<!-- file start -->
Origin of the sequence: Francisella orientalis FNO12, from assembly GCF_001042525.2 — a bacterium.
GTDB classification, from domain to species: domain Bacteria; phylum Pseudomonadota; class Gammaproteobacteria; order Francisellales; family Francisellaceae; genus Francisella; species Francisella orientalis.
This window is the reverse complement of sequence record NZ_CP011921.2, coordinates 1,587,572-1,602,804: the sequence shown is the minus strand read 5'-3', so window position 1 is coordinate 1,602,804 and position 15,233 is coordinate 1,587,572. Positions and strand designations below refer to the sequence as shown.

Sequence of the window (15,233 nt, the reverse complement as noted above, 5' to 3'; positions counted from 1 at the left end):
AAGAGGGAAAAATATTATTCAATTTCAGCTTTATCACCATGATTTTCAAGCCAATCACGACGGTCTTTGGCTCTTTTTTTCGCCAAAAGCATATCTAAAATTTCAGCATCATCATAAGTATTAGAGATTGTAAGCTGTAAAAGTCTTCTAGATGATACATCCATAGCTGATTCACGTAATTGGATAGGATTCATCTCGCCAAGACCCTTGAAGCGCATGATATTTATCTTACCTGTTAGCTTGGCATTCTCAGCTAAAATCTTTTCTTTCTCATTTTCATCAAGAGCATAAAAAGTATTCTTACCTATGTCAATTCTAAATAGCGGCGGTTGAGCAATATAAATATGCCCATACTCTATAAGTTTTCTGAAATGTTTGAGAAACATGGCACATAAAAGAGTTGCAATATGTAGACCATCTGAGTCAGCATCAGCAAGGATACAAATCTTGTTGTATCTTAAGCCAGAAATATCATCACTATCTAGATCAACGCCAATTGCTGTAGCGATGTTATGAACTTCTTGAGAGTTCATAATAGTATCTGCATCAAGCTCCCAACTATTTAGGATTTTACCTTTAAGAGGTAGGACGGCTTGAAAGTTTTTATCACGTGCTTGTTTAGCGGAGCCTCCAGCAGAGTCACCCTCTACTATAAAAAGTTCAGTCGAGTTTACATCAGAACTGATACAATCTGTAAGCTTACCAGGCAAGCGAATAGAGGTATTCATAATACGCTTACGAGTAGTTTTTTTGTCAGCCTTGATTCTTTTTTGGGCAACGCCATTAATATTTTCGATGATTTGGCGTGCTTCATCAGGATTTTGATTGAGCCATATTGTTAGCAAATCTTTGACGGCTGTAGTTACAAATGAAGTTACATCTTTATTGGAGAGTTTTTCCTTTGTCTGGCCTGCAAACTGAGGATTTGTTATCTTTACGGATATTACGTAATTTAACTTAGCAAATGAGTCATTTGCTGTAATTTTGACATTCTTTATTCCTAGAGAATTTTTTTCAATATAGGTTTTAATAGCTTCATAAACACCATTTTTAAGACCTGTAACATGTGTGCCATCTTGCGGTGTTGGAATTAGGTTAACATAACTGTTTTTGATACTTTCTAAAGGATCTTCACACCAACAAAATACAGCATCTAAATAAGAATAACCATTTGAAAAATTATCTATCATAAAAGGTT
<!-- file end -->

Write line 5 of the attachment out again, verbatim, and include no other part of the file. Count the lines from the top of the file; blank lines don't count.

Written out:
AAGAGGGAAAAATATTATTCAATTTCAGCTTTATCACCATGATTTTCAAGCCAATCACGACGGTCTTTGGCTCTTTTTTTCGCCAAAAGCATATCTAAAATTTCAGCATCATCATAAGTATTAGAGATTGTAAGCTGTAAAAGTCTTCTAGATGATACATCCATAGCTGATTCACGTAATTGGATAGGATTCATCTCGCCAAGACCCTTGAAGCGCATGATATTTATCTTACCTGTTAGCTTGGCATTCTCAGCTAAAATCTTTTCTTTCTCATTTTCATCAAGAGCATAAAAAGTATTCTTACCTATGTCAATTCTAAATAGCGGCGGTTGAGCAATATAAATATGCCCATACTCTATAAGTTTTCTGAAATGTTTGAGAAACATGGCACATAAAAGAGTTGCAATATGTAGACCATCTGAGTCAGCATCAGCAAGGATACAAATCTTGTTGTATCTTAAGCCAGAAATATCATCACTATCTAGATCAACGCCAATTGCTGTAGCGATGTTATGAACTTCTTGAGAGTTCATAATAGTATCTGCATCAAGCTCCCAACTATTTAGGATTTTACCTTTAAGAGGTAGGACGGCTTGAAAGTTTTTATCACGTGCTTGTTTAGCGGAGCCTCCAGCAGAGTCACCCTCTACTATAAAAAGTTCAGTCGAGTTTACATCAGAACTGATACAATCTGTAAGCTTACCAGGCAAGCGAATAGAGGTATTCATAATACGCTTACGAGTAGTTTTTTTGTCAGCCTTGATTCTTTTTTGGGCAACGCCATTAATATTTTCGATGATTTGGCGTGCTTCATCAGGATTTTGATTGAGCCATATTGTTAGCAAATCTTTGACGGCTGTAGTTACAAATGAAGTTACATCTTTATTGGAGAGTTTTTCCTTTGTCTGGCCTGCAAACTGAGGATTTGTTATCTTTACGGATATTACGTAATTTAACTTAGCAAATGAGTCATTTGCTGTAATTTTGACATTCTTTATTCCTAGAGAATTTTTTTCAATATAGGTTTTAATAGCTTCATAAACACCATTTTTAAGACCTGTAACATGTGTGCCATCTTGCGGTGTTGGAATTAGGTTAACATAACTGTTTTTGATACTTTCTAAAGGATCTTCACACCAACAAAATACAGCATCTAAATAAGAATAACCATTTGAAAAATTATCTATCATAAAAGGTT